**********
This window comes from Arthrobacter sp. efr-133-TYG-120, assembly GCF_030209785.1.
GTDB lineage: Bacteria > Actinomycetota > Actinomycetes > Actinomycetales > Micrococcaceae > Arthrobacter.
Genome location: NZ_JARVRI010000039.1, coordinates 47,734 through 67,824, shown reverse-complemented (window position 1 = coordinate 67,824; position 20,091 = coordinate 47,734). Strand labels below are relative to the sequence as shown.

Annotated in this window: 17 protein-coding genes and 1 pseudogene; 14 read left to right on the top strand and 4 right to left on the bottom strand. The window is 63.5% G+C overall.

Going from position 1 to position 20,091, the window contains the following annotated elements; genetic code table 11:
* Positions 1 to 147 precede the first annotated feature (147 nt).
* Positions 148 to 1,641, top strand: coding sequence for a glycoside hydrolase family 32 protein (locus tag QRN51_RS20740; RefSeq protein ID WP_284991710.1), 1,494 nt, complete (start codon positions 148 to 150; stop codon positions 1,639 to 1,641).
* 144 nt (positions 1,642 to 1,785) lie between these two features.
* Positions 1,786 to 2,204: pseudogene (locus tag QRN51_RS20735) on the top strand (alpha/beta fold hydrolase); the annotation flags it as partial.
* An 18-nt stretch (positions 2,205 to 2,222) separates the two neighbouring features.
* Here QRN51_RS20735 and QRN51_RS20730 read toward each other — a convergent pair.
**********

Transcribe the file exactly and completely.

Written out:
This window comes from Arthrobacter sp. efr-133-TYG-120, assembly GCF_030209785.1.
GTDB lineage: Bacteria > Actinomycetota > Actinomycetes > Actinomycetales > Micrococcaceae > Arthrobacter.
Genome location: NZ_JARVRI010000039.1, coordinates 47,734 through 67,824, shown reverse-complemented (window position 1 = coordinate 67,824; position 20,091 = coordinate 47,734). Strand labels below are relative to the sequence as shown.

Annotated in this window: 17 protein-coding genes and 1 pseudogene; 14 read left to right on the top strand and 4 right to left on the bottom strand. The window is 63.5% G+C overall.

Going from position 1 to position 20,091, the window contains the following annotated elements; genetic code table 11:
* Positions 1 to 147 precede the first annotated feature (147 nt).
* Positions 148 to 1,641, top strand: coding sequence for a glycoside hydrolase family 32 protein (locus tag QRN51_RS20740; RefSeq protein ID WP_284991710.1), 1,494 nt, complete (start codon positions 148 to 150; stop codon positions 1,639 to 1,641).
* 144 nt (positions 1,642 to 1,785) lie between these two features.
* Positions 1,786 to 2,204: pseudogene (locus tag QRN51_RS20735) on the top strand (alpha/beta fold hydrolase); the annotation flags it as partial.
* An 18-nt stretch (positions 2,205 to 2,222) separates the two neighbouring features.
* Here QRN51_RS20735 and QRN51_RS20730 read toward each other — a convergent pair.